In Ma'amar 4, Pachad Yitzchak on Chanukah, Rav Yitzchak Hutner asks two thought provoking questions. There is a well known discussion in the gemara as to is the basis for the wording of the blessing "asher kedishanu...V'tzivanu." It is a mitzvah of Rabbinic origin. How can we say that we were "commanded" to do the mitzvah since it is not stated in the Torah? The context of this discussion is regarding the mitzvah of lighting the Menorah. Why was Chanukah selected from all the Rabbinic mitzvohs, even those that preceded Chanukah, to clarify this issue?
An additional question Rabbi Hutner poses in this essay is the conflicting status of Greece and its relationship with Judaism. On one hand, halacha gives the Greek language the unique status of being the only other language, aside from Lashon HaKodesh (the Holy Language), that a Sefer Torah can be written in (Megillah 9:). On the other hand, our sages recognize the choshech (darkness) of Yavan (Greece). Its culture and philosophy negatively affect us even today!?
To clarify the above, Rabbi Hutner focuses on why Greece has greater potential to cause serious damage to the Jewish People. He sources this from a Medrash in Bereishis (2:4) that states the following "v'choshech" "and darkness" - this is [a reference to] the exile of Greece, who darkened the eyes of Israel with their decrees. As it said to them, "Write on the horn of a bull that you have no share in the, Elokei Yisrael, G-d of Yisrael." What exactly was the Greek's attack on the Jewish People? The answer can be understood with the following fundamental idea.
Hashem's creating of the world with the "ten utterances" put in place the Laws of Nature - the way the world has to be. The raison d'etre of the world, was not revealed until the giving of the Torah through the Ten Commandments. While the language in creating of the world was imperative (e.g. "Yehi ohr"), the language used in giving the Torah left the choice to us whether to follow its laws or not. Our sages refer to the wisdom/will of Hashem expressed through the laws of nature as "Chachma Chitzonis," "External Wisdom." The wisdom/will of Hashem as expressed through Torah is called "Chochma Penimius," "Internal Wisdom," that which reveals deeper reasons for everything.
The Greeks can only connect with the Chochma Chitzonis, for that is all that is available to them. The Jewish People can study and connect with both Chochma Penimis and Chitzonis.The two together give us the greatest revelation of Hashem's will in this world. The Greek culture and philosophy was able to cause the greatest damage to the fabric of the Jewish people because we validate the existence and study of Chochma Chitzonis. However, the Greeks stressed Chochma Chitzonis to the point of exclusion of Chochma Penimis/Torah. Like the destructive nature of an argument between those who are close to one another, the fact that there was common ground between the Greeks and the Jewish People made it possible for the Greeks to inflict greater harm.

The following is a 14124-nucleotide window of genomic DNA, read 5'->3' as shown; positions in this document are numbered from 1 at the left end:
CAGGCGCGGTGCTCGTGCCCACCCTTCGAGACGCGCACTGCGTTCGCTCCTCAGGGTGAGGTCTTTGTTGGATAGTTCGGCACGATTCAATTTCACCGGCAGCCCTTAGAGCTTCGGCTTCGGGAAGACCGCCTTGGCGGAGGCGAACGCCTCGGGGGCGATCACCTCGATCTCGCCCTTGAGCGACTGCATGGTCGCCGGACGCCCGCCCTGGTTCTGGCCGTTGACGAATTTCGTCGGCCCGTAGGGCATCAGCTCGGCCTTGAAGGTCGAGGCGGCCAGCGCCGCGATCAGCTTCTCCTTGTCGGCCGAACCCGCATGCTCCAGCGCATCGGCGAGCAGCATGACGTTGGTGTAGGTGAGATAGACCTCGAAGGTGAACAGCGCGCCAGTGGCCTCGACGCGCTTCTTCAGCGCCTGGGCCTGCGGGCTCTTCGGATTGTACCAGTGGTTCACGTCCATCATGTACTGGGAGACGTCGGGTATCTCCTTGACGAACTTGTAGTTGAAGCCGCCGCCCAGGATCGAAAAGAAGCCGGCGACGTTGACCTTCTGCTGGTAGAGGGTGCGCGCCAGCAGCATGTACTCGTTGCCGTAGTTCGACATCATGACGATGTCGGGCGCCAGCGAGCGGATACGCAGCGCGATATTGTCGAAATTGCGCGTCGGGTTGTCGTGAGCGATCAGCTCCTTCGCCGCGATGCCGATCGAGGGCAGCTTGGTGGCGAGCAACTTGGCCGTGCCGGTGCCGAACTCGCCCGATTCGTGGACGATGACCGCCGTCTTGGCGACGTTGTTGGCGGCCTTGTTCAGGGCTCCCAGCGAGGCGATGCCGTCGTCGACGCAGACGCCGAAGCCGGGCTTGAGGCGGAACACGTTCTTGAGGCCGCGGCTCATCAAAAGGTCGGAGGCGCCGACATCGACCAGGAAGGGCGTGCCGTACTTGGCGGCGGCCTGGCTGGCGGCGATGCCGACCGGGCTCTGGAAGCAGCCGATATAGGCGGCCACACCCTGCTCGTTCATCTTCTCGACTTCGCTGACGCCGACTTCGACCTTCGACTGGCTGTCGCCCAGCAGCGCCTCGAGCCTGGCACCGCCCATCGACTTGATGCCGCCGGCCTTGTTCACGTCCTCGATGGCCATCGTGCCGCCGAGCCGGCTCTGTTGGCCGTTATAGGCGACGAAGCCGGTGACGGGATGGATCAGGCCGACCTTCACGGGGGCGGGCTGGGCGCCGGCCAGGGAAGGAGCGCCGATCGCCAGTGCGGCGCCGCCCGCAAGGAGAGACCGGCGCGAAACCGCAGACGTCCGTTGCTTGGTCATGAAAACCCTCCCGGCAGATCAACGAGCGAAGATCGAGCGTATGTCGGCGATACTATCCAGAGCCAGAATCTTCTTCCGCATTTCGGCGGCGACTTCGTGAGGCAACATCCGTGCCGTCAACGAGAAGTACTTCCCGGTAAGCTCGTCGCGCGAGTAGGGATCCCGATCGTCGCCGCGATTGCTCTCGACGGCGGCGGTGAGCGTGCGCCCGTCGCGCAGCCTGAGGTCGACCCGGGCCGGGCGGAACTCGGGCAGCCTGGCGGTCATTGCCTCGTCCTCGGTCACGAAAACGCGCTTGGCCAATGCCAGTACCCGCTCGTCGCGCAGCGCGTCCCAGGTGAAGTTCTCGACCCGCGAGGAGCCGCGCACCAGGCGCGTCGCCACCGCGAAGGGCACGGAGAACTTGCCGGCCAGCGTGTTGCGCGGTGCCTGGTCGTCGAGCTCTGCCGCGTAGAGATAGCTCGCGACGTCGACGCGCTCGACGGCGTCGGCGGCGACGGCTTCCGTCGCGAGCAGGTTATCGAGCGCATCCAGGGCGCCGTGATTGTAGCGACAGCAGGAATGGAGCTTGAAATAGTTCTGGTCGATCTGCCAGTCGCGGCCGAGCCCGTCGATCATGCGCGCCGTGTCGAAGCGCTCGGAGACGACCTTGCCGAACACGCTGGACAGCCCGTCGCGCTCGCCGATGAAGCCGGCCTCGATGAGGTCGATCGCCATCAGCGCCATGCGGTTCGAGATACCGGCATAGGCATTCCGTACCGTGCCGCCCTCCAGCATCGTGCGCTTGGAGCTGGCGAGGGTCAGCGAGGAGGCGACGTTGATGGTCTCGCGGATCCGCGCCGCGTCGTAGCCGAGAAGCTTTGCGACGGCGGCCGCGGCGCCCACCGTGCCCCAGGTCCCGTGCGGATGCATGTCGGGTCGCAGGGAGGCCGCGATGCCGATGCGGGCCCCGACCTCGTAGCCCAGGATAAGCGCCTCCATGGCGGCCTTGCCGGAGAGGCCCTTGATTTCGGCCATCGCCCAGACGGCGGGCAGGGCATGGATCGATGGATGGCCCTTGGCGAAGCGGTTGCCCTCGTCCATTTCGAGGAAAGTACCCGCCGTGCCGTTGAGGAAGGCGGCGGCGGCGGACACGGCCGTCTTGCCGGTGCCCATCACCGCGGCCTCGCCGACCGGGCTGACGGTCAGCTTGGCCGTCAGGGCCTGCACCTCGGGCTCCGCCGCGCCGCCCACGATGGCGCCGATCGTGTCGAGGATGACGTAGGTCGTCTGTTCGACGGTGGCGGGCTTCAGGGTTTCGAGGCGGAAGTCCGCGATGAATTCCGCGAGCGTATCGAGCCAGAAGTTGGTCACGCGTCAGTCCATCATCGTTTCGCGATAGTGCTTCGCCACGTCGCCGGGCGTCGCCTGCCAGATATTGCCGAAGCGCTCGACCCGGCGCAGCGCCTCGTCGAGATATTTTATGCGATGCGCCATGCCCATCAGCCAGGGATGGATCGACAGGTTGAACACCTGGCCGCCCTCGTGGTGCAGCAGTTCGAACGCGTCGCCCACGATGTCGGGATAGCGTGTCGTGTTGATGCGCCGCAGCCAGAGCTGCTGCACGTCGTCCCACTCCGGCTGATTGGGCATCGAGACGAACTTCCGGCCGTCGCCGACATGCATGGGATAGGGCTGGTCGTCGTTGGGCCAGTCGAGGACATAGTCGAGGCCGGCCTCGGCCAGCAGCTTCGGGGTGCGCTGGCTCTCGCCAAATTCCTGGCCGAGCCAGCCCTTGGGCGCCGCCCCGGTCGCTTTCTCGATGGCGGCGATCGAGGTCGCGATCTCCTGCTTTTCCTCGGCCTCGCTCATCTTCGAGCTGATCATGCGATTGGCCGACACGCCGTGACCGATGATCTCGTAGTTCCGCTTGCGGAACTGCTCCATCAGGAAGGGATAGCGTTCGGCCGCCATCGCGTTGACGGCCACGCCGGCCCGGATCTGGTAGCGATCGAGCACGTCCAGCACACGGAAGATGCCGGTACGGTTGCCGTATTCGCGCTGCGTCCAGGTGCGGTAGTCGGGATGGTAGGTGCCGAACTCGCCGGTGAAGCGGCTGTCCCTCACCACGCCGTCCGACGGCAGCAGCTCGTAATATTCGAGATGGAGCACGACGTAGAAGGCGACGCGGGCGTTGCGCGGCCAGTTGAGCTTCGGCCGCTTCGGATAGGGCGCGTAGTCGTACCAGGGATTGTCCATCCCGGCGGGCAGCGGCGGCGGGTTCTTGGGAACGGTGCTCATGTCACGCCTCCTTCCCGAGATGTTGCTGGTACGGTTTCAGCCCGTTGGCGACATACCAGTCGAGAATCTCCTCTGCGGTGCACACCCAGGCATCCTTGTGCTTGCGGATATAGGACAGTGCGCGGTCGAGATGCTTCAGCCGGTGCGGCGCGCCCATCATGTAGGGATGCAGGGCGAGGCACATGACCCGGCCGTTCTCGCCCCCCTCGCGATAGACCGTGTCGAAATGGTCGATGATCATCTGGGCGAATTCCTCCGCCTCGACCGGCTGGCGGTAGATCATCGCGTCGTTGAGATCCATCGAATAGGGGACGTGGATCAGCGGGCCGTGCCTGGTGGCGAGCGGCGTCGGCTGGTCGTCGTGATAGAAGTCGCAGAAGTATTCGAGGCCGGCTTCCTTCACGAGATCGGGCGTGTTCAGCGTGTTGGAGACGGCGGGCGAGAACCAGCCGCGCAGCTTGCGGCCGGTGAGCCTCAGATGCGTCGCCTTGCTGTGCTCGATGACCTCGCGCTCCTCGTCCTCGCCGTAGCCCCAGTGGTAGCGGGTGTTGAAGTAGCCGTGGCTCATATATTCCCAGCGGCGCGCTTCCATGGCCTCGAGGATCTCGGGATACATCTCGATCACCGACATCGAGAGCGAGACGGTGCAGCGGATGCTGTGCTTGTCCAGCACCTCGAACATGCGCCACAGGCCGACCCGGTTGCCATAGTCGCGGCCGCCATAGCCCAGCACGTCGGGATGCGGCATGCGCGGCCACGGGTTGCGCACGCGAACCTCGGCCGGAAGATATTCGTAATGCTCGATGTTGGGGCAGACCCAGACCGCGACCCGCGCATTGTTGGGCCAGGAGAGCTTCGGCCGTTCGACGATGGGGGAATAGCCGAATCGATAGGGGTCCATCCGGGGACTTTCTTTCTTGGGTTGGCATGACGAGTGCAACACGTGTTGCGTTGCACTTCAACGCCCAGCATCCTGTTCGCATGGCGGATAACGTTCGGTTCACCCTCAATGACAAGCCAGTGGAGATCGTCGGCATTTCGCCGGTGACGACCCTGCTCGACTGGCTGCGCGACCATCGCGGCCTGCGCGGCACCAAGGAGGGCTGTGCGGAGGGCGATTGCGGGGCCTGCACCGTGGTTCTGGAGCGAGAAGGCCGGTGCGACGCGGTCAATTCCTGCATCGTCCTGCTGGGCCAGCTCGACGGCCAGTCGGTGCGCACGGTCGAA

This gives us greater clarity in the previously quoted Medrash which stated that the Greeks claimed that "You have no share in the, Elokei Yisrael, G-d of Yisrael." Our connection to Hashem is only expressed through our forefathers, "Elokei Avraham, Yitzchak, and Yaakov." We will not find e.g. "Elokei Moshe." On the other hand, Torah only begins with Moshe, Toras Moshe Avdi, Torah of My servant Moshe. Even though we had Bris Milah and the prohibition of Gid Hanasheh prior to Sinai, the Rambam tells us that our commandment to preform them comes from Sinai. This is comparable to a star student of a Rabbi. His natural abilities comes from his parents, the Torah from his Rabbi. The right combination is only demonstrated by the student/son's ability to take skills learned from his Rabbi, along with the proper cultivation from his parents, to come up with Torah insights on his own. The same principle applies on a national level. The Jewish People's natural abilities cultivated by our forefathers, combined with the Torah of Moshe Rabbeinu, is expressed through the expounding of Torah shel Ba'al Peh and the Rabbinic Ordinances of our Rabbis. The Greeks wanted to stop the connection, trying to sever what was ingrained into our being from our forefathers - the Chosen People with a higher calling. They attempted to ruin the vessel that would learn and expound upon the Torah of Moshe. Therefore the discussion concerning the validity of "v'tzivanu" regarding a Rabbinic decree has greater meaning with regard to Ner Chanukah, which expresses the rejection of the Greek culture and philosophy.
These concepts find greater appreciation in this week's Parsha. Yosef HaTzaddik was only able to overcome the natural desires and temptations from the wife of Potiphar by having a vision of his father's face. "Yafeh sichasam shel avdei avos yoser miTorasam shel banim", "The conversations of our forefathers have greater relevance than the Torah of the children. Yaakov cultivated and taught a Yosef Hatzaddik, for Yaakov was both his father and Rebbe. May those lessons ingrained in our DNA also find expression in us, the children.